BYD Qin 100: Wang Chuanfu, founder of BYD (electric car maker) believes that China may ban ICE vehicles as soon as 2030.

BYD Qin 100: Wang Chuanfu, founder of BYD (electric car maker) believes that China may ban ICE vehicles as soon as 2030.

Some believe the ban on gas in China could come as soon as 2030 and the impact of the electric car on the country's oil giants will be monumental.

The chances of the ban happening in full swing by 2030 is doubtful. Wang Chuanfu,  BYD founder, believes that it may happen, but, of course, he's also hopeful that it will since his electric car company is relying on it. It may take quite a bit of time, especially considering that even with multiple EV and battery makers in the country, and a push toward adoption, the new technology has only reached about a 2 percent market saturation.

BYD 20MW 40MWh Energy Storage Station - BYD Headquarter, Shenzhen

BYD 20MW 40MWh Energy Storage Station - BYD Headquarter, Shenzhen

The Ministry of Industry and Information Technology predicts that one-fifth of all vehicle sales in China will be new-energy vehicles (NEVs) by 2025. This includes both electric cars and hybrid variants. However, government regulators are pushing for all automakers to have NEVs account for a minimum of 10 percent of all sales by 2019.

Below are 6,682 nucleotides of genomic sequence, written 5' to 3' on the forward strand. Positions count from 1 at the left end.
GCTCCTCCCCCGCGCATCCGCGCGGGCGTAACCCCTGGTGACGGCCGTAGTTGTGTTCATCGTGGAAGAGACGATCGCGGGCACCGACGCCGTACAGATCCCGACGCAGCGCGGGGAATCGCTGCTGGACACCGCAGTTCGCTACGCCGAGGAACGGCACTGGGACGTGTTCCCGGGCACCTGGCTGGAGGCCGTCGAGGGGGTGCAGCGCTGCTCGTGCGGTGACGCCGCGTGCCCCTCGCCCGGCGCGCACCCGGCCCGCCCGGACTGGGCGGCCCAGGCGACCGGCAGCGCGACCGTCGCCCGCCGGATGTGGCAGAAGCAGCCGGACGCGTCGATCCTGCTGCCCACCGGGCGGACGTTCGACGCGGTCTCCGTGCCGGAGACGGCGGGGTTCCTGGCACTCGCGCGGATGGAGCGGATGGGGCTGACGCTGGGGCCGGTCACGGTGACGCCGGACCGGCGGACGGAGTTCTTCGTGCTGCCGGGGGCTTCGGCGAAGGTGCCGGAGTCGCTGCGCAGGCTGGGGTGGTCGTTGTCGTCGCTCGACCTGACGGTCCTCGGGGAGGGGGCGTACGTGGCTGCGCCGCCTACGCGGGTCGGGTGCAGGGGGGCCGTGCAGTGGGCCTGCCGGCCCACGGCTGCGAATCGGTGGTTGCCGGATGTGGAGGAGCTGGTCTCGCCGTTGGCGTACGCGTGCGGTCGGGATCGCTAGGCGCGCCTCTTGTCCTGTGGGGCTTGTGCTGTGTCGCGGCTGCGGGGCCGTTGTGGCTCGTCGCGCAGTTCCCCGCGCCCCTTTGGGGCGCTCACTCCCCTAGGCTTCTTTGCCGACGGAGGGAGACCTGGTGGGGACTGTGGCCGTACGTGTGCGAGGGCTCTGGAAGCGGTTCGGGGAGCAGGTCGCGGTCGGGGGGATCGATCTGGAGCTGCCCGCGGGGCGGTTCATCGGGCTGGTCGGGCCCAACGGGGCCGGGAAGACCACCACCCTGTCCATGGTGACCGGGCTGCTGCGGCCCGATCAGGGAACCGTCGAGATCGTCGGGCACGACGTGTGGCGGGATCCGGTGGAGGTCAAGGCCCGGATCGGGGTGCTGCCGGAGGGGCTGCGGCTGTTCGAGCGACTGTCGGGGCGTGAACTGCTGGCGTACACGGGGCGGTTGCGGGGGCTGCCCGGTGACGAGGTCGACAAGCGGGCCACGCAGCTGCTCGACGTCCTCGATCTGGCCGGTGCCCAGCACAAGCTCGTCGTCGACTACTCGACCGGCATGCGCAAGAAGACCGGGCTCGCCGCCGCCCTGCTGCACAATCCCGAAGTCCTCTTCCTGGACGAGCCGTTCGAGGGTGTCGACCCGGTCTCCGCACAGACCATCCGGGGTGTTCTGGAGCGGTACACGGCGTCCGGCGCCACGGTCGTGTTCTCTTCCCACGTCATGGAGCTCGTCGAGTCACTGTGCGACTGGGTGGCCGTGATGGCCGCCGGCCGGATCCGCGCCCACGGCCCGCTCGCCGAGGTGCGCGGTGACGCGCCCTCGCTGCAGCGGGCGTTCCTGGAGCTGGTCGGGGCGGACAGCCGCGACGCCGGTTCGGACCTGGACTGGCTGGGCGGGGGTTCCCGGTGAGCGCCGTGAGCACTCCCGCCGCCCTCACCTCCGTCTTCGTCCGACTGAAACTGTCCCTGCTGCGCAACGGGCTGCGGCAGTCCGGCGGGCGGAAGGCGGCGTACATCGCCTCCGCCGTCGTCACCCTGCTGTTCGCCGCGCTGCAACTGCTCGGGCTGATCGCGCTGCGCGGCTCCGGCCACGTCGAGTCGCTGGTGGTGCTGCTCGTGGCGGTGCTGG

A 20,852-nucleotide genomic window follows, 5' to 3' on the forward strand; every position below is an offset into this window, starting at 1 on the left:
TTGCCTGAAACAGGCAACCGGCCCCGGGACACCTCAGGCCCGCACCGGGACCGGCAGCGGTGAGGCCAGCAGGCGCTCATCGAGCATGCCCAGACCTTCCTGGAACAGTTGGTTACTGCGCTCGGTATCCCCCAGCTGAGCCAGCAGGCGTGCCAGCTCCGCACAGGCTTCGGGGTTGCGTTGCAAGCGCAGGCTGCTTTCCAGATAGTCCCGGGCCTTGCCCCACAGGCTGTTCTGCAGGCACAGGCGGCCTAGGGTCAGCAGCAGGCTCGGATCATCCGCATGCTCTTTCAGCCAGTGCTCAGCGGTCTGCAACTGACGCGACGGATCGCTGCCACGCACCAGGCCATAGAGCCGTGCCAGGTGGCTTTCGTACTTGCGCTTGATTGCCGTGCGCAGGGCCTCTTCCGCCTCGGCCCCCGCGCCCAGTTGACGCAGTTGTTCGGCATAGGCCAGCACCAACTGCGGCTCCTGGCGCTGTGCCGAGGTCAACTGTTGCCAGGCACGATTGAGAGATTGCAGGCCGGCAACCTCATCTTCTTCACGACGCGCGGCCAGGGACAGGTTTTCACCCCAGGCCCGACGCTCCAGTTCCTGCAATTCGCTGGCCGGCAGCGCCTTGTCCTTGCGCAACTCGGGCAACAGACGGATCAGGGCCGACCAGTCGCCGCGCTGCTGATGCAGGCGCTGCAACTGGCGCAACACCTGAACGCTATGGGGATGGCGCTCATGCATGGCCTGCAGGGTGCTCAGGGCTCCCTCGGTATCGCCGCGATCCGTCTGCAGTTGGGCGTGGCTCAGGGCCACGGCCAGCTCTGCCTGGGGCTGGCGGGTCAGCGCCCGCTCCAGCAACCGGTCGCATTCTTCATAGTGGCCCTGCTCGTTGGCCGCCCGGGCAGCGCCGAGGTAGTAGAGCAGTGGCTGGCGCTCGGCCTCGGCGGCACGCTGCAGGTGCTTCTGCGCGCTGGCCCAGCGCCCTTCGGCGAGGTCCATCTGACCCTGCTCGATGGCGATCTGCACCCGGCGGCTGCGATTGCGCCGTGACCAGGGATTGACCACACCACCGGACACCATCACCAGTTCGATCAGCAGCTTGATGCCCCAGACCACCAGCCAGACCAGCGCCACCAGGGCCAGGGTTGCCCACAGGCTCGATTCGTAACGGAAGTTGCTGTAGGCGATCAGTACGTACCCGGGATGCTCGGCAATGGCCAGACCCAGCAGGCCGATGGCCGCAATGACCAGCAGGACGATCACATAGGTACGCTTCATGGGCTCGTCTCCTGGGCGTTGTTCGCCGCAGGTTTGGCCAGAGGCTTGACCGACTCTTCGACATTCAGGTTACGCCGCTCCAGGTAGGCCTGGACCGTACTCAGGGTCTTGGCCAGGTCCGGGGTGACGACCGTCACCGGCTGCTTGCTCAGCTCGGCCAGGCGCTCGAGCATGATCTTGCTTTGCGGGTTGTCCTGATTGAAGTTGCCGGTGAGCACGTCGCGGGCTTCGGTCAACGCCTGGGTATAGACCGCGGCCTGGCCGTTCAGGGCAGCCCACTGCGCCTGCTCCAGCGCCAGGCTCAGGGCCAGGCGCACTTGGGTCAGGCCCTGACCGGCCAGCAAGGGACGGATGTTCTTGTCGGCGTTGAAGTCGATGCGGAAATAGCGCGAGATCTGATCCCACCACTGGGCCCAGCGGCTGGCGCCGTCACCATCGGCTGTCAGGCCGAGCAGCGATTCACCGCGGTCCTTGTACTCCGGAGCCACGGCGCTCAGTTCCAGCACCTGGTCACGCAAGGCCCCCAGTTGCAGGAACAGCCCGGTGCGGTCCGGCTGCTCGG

Currently, China has a $440 billion retail fuel market, which not only impacts the country itself but the global market as well. Reuters says that Sinopec and PetroChina will feel the electric car transition more than any other companies. The publication explains:

"Sinopec will be hit hardest. Gasoline sales made up around a quarter of total revenue at the group’s listed unit China Petroleum & Chemical Corporation in 2016, and the energy giant runs almost a third of the country’s 100,000 or so service stations. These hubs boast more than 23,000 convenience stores, a valuable sideline. Non-fuel sales could grow by as much as 25.5 percent a year in the period 2016 to 2019, according to research by brokerage CLSA.

<em>Panasonic's Automotive Lithium-Ion Battery Factory in Dalian, China</em>

Panasonic's Automotive Lithium-Ion Battery Factory in Dalian, China

PetroChina will feel the pinch too. It controls some 20,000 petrol stations, and sold more than 62 million tonnes of gasoline last year, worth about 357 billion yuan at 2016 prices. PetroChina is slightly less dependent on refining than Sinopec – gasoline sales made up roughly a fifth of revenues."

The report goes on to say that if only one-fifth of automotive sales in China are NEVs by 2025, this means gas stations will lose a whopping seven million customers. Further, this could potentially eliminate 3,500 gas stations in China.

Though China is the world's largest automotive market, the adoption of the electric car will have a similar global impact. This is especially true since China is not the only country working on banning ICE vehicles. Several European countries are already further along in the process.

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Source: Reuters